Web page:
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October 11, 2009

Crash Test: 1959 Chevy Bel Air v 2009 Chevy Malibu

The YouTube caption: "The Insurance Institute for Highway Safety conducted a unique crash test to demonstrate the advances in motor vehicle safety over the last 50 years. In this test, a 2009 Chevrolet Malibu and a 1959 Chevrolet Bel Air are both going 40 mph and the vehicles collide offset, driver side to driver side. This is the same crash configuration represented by the Institute's 40 mph frontal offset barrier test, which is used to rate the frontal crash performance of new cars."

"For information comparing the safety performance of new vehicles, go to the Institute's website at www.iihs.org/ratings/default.aspx."

[via Matthew Wald and the New York Times]

October 11, 2009 at 04:01 PM | Permalink | Comments (1) | TrackBack

Charcoal Refrigerator Cube

Pictureww 1

From the website:


Sort of Coal Refrigerator Cube

While this Coal Refrigerator Cube appears black, it’s actually white charcoal, made from Korean oak.

The complex process for making white charcoal results in a hard glass-like material that’s clean to the touch (a small amount of residue is normal) and naturally purifies the air.

Used in Asia for generations, white charcoal reduces odors by absorbing gases and helps keep food fresher longer by creating a healthier environment.

Made in Korea.

2.5" cube.




[via Monica Khemsurov and the New York Times]

October 11, 2009 at 03:01 PM | Permalink | Comments (0) | TrackBack

WordHustler — 'Submit to over 5,000 literary agents without leaving your desk'


Mike Carlson's article in the latest UCLA Alumni Magazine (October 2009) brought this interesting site to my attention.

The site was founded by Anne Walls and fellow writer John L. Singleton out of frustration at the age-old, sluggish and labor-intensive manuscript submission process.

Launched in May of last year, around 5,000 people have joined to date.

Wrote Carlson, "After becoming a member you gain access to the thousands of available markets on the WordHustler website, such as publishing houses, literary journals, agents and screenwriting contests. For a small fee, writers can choose as many markets as they'd like and then upload their content, be it a single poem or a full novel. The Wordhustler staff professionally prints it, binds it and mails it for what it would cost to make copies at a local Kinko's."

"The website has been a boon to international writers who no longer have to decipher foreign addresses and postage rates and deal with editors who refuse to mail correspondence across borders."

Also good if you live in the U.S. but aren't anywhere near a Kinko's.

Best of all, Walls is a fellow Bruin  ('01).


October 11, 2009 at 02:01 PM | Permalink | Comments (1) | TrackBack

Everything old is new again


That was easy.

50 stickers.


October 11, 2009 at 01:01 PM | Permalink | Comments (0) | TrackBack

Conductors' dressing room at the Albert Hall just before the 2009 Proms


From The Guardian:


This is the classical music equivalent of seeing the teams' changing rooms at Twickenham or Wembley. Like those rooms, it goes through a huge transformation on event days. Here you see it in its calm state, waiting to receive close to 60 of the world's leading conductors — from Bernard Haitink, William Christie and Sir Andrew Davis in the first week of the Proms to Daniel Barenboim, Nikolaus Harnoncourt and Zubin Mehta near the end. Each will prepare here in their own way for the 76 concerts in the Royal Albert Hall over the 58 days of the festival.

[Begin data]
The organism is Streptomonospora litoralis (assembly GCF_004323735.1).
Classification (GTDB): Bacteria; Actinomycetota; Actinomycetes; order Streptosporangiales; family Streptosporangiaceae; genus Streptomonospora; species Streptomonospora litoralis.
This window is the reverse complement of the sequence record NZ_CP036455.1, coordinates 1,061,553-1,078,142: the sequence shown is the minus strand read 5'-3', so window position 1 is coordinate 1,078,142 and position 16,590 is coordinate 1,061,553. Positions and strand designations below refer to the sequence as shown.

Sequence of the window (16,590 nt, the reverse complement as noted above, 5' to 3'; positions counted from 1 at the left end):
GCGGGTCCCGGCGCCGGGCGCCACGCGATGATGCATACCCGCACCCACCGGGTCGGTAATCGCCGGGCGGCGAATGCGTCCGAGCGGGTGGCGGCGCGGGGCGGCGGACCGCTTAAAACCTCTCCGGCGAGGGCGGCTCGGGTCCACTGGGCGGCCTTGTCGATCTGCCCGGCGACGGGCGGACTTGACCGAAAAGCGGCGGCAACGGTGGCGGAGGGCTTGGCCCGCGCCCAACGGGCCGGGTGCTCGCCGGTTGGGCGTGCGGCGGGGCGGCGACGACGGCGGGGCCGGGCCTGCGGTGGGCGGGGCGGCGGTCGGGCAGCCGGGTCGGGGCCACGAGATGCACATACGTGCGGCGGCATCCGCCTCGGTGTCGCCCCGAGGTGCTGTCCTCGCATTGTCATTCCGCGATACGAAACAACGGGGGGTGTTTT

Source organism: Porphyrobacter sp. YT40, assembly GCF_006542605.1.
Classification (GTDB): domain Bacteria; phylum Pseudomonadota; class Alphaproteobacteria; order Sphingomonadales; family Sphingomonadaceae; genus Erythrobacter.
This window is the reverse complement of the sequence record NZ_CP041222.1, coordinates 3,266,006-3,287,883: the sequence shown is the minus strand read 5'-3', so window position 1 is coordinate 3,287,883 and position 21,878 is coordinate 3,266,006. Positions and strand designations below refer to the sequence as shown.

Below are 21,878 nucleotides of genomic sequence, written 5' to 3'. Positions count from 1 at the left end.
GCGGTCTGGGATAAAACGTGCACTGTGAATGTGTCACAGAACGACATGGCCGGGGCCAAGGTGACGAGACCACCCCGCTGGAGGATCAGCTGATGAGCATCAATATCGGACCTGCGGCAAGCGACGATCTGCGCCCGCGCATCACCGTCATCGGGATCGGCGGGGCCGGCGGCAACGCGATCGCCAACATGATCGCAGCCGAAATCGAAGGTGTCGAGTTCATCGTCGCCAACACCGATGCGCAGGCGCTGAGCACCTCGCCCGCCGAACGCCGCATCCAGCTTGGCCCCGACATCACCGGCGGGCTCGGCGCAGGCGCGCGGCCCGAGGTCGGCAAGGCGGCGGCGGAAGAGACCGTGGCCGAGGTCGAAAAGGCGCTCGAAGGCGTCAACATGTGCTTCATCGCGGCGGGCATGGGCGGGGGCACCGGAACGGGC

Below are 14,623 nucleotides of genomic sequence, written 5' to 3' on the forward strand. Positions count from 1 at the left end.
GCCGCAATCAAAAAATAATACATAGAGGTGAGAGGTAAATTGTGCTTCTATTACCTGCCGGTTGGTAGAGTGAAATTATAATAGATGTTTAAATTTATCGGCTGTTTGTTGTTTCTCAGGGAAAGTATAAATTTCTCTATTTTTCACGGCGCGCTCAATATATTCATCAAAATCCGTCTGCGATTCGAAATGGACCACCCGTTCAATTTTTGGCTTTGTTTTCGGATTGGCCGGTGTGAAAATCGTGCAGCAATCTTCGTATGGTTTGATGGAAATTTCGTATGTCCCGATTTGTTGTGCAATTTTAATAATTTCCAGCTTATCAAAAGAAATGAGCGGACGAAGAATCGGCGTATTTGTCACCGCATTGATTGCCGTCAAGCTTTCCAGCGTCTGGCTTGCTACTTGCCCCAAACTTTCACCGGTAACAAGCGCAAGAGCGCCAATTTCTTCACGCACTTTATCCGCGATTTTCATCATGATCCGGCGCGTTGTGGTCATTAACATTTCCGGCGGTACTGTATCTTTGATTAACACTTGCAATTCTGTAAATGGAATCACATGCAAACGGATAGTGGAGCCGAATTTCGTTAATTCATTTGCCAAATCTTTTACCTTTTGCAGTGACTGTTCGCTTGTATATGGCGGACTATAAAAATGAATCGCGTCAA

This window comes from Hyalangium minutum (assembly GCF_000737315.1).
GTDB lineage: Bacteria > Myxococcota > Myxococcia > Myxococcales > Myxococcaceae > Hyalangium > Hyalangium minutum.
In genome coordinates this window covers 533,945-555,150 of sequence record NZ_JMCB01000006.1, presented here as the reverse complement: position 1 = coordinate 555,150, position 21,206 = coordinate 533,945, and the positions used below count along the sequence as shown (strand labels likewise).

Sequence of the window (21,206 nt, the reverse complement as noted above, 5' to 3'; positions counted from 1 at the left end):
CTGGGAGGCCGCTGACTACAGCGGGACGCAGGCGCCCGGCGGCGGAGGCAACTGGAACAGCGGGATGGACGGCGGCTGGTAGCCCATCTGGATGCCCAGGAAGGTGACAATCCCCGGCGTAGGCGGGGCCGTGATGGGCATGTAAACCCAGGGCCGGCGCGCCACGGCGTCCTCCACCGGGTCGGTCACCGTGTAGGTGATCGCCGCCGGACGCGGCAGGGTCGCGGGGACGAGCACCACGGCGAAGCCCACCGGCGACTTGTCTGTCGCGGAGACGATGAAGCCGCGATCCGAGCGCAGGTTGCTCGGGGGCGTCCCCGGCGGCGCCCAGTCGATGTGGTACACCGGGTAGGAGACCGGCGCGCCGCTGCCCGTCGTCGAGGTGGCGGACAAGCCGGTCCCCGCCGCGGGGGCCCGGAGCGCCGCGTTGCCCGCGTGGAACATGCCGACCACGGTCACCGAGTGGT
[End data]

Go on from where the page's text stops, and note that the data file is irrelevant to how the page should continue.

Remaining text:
It starts the day in this lonely state, then fills with activity at rehearsal times, might then be used for Radio 3 and BBC TV interviews before the evening concerts begin, only to be left alone to get a night's peace before the invasion begins the next day. It is a simple room, just off the below-ground backstage corridor, a short walk from the entrance on to the Royal Albert Hall stage.

The piano gives an opportunity for the conductor to work with a soloist, for him or her to try something out on the piano, or merely pass a few remaining idle moments before a rehearsal or a performance. Artists have different routines in this room. Some like to be left alone, others are happy to have friends, family, other musicians and staff to chat to.

Once the start of the rehearsal draws near, the room can become busier with practical issues being addressed — last-minute changes to rehearsal orders and stage layout, refreshment requirements, orchestra personnel issues, encore discussions, and so on. Often the discussions are a rare chance to talk about programming ideas for future seasons.

The room can be the venue for wonderful and surprising meetings — last year Nigel Kennedy and the rock legend Jeff Beck after their late-night Prom. It will be a real pleasure on Friday to welcome back Jirí Belohlávek, chief conductor of the BBC Symphony Orchestra, as he prepares to launch the 2009 Proms.


[via What Alice Found]

October 11, 2009 at 12:01 PM | Permalink | Comments (1) | TrackBack

iBike — Biker iPhone Kit








and Battery.



[via Bem Legaus!]

October 11, 2009 at 11:01 AM | Permalink | Comments (0) | TrackBack

grocerylists.org — 'World's largest collection of found grocery lists'


Right here.

[via Milena]

October 11, 2009 at 10:01 AM | Permalink | Comments (0) | TrackBack

Japanese Pop-Up Slippers


"These slippers are travel friendly, compact and portable. They are thin, lightweight, and easy to assemble. Perfect for long flights, hotels, or even cooking classes. See them take slipper form with the touch of a finger. Their flat shape saves you packing space and are ideal for vacation getaways."


Created by Japanese designers Genta and Chie Kanayama.

EVA, polyester and brass.

Orange or Green.



October 11, 2009 at 09:01 AM | Permalink | Comments (0) | TrackBack

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